clock menu more-arrow no yes mobile

Filed under:

Stats Corner: Improving the NFL Combine Drills

Getting rid of the pointless drills and suggesting better ones.

NFL: Combine Brian Spurlock-USA TODAY Sports

The NFL combine has passed and individual schools are putting on their pro-days. At both events players can be measured, interviewed, and preform drills to try and improve their draft stock. Each year, players who attend refuse to participate in one or more activities. For example, Kyler Murray and Sam Darnold did not throw at their respective combines, yet their draft stock was not affected, which leads one to the conclusion that the combine is not as important as some are lead to believe. So the question arises “what changes can be made to make the drills at the combine a more accurate assessment of players?” Here are some suggestions and I totally expect all these changes to be made by next year (sarcasm now turned off).

Change quarterback height to eye height. Last year number one overall selection, Baker Mayfield, measured 6 feet 5/8th inches, incidentally that is 1/4th of an inch taller than he was at the Senior Bowl (apparently some males hit a growth spurt in their early twenties). One major concern was, given that most quarterbacks, who are successful, are over 6’2’’ is he tall enough to see over the offensive line? This year Kyler Murray is projected to be the number one pick and he measured 5 foot 10 and 1/8th inches (also taller than expected, see previous growth spurt comment), so one would assume the concern is still there or did the offensive lines in the NFL get shorter this season? However, if the concern is if a quarterback can see over the offensive line why is his height to the top of his head being measured? Wouldn’t a better measurement be where what is the height of his eyes, you know, the part of the body which actually does the seeing? Two quarterbacks could have the same height, but if one has a longer forehead and more elliptical shape skull their eye height would be different, giving one an advantage seeing over the offensive line.

Run the 40 yard dash in pads. One of the most overrated drills at the combine is the 40 yard dash, and this is coming from a former collegiate sprinter who loves watching athletes move as fast as humanly possible. John Ross holds the combine record at 4.22 seconds at the 2017 combine and Cincinnati took him with the 9th overall pick. Ross has played in 16 games in two seasons, starting 13, has 21 receptions for 210 yards and 7 touchdowns, all in 2018. In 2017 he played in 3 games with 2 targets and no receptions, not what you would expect from the fastest 40 time a guy who supposedly could run by everyone in the league. Usain Bolt ran a 4.22 in sneakers and sweats while slowing down around 25 yards so as to not run into a wall and after Ross’s run Christian Coleman went to the Tennessee Volunteers football facilities and clock a 4.12 40 yard dash, so it seems the 40 yard dash time is more relevant to sprinters than football players. One way to make it more significant would be to have the players run in pads. Football pads weigh about 20 pounds and it is what the players are going to be in when they play football. It would be more interesting to see how players move and react when the pads are on, not how they run in their underwear. It was repeatedly said about Jerry Rice that he ran faster with his pads on. Rice ran a 4.71 according to google, 4.59 according to Bill Walsh, and the his first 40 time was 4.9 because “I didn’t know how to run it.” Jarvis Landry ran a 4.8 and is a pretty good receiver. And since we are changing the 40 yard dash, how about shortening it to 10-15 yards, since that is all players usually run in a straight line. And don’t make the offensive lineman run.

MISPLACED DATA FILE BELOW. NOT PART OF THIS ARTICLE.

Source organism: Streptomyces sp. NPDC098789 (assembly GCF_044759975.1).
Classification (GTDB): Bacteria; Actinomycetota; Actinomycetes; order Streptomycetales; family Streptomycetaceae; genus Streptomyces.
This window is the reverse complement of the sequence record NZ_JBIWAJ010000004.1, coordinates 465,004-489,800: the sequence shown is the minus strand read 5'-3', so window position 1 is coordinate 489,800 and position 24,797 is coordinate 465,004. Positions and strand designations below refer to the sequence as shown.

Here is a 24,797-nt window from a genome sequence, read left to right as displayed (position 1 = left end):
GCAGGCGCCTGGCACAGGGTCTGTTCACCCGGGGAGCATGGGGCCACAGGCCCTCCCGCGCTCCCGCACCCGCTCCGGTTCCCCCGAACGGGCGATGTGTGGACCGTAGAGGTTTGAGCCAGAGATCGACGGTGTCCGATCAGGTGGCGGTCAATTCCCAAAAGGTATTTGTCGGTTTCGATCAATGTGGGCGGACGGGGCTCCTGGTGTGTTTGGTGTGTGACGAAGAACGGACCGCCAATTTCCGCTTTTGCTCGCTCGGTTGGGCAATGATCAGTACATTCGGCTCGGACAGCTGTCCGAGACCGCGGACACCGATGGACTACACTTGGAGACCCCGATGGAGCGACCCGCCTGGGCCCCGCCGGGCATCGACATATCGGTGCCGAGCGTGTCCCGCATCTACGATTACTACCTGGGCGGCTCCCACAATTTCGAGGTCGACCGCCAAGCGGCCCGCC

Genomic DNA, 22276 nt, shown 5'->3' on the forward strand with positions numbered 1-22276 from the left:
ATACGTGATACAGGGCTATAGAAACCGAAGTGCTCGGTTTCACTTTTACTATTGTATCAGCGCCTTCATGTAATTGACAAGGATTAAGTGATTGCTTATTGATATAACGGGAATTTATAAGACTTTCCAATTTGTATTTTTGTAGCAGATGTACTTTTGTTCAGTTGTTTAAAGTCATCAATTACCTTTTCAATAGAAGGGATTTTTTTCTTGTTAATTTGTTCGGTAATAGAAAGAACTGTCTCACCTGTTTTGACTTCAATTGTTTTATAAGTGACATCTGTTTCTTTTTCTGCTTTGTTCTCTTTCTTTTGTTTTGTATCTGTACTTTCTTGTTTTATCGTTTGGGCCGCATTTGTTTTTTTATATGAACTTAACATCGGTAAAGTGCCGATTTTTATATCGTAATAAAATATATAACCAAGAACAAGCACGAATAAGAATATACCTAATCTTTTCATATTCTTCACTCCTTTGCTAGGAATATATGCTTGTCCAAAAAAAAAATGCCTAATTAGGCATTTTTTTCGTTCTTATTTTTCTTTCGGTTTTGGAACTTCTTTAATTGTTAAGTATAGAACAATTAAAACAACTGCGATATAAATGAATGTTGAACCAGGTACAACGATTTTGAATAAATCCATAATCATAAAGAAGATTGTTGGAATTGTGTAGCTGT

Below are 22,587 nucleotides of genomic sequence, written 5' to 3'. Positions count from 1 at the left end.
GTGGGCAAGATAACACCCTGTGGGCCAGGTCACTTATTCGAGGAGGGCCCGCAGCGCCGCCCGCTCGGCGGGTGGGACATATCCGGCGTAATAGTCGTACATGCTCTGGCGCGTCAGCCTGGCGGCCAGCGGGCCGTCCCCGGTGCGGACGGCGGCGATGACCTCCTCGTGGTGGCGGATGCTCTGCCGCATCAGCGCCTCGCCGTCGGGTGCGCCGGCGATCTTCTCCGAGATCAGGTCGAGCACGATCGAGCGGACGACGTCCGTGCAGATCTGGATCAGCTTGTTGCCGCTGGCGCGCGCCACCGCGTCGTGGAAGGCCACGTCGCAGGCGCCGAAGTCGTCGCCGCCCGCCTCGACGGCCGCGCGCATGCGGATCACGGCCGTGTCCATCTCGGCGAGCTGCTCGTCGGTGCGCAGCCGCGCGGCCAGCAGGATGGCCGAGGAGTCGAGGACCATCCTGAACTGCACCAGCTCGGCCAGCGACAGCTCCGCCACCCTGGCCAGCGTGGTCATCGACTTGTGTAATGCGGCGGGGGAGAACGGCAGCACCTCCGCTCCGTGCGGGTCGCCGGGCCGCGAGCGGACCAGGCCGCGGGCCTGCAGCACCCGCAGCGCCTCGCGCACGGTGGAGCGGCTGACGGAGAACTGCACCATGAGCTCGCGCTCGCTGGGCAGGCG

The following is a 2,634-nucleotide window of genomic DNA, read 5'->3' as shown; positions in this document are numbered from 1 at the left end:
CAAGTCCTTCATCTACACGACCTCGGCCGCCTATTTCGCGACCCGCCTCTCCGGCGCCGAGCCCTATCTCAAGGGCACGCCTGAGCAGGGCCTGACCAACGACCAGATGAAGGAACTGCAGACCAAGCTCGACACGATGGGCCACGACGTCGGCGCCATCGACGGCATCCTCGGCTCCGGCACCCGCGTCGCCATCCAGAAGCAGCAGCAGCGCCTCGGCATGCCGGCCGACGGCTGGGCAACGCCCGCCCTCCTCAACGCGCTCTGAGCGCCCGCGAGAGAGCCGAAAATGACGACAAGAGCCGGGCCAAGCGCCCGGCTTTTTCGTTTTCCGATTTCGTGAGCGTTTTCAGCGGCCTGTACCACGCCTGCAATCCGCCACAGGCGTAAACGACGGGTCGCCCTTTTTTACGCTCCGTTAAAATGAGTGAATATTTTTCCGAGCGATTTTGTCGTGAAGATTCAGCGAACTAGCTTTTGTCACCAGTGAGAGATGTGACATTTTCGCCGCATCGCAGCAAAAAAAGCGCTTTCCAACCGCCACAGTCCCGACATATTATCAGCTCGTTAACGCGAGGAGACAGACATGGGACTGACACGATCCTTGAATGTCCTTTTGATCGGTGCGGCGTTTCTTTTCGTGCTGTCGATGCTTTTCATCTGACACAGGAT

Have running backs run with a football. Once again going back to game day situations, isn’t the running back’s job to run fast while holding a ball? So why not have them run the 40 yard dash, if we keep it, while carrying a football. Running backs are rarely going to run 40 yards in a straight line during their career, but they do need to run fast while not dropping the football.

Have defensive players chase offensive players during the 40 yard dash. While this would be a valuable assessment of player speed, with or without pads, it would also make great TV viewing. Offensive player, either receiver or running back, could line up with the defensive player a couple yards behind him. Defensive backs would be made to start their run backwards like in a game situation, another thing that needs to be changed, then turn around and try and run down the offensive players. Quarterbacks would start from a throwing position, the linebacker given a running start, and then the quarterback takes off. College rivals could be lined up against each other, or rematches from bowl games and conference championships. The question to answer would be how do players preform under stress, not in a controlled environment where every things in planned and they know what is going to happen. On that note…

Place shuttles and 3 cone drills at random places. The shuttle run and 3 cone drills are simply about muscle memory and repetition. Practice it enough prior to the combine and the drill is really about how much you have practice this running pattern. Football plays rarely go exactly as called. Players need to adjust to coverage, mismatches, and blitzes. So why not do the same at the combine? Vary the distances of the shuttle to force the player to do something different. Place the cones in a different location and see which players can adjust to what they see not what they practiced for. These are more important attributes of successful players.

What are good suggestions, which are ridiculous, and if you have other suggestions leave them in the comment section, even the obvious ones like “watch the player’s game film”.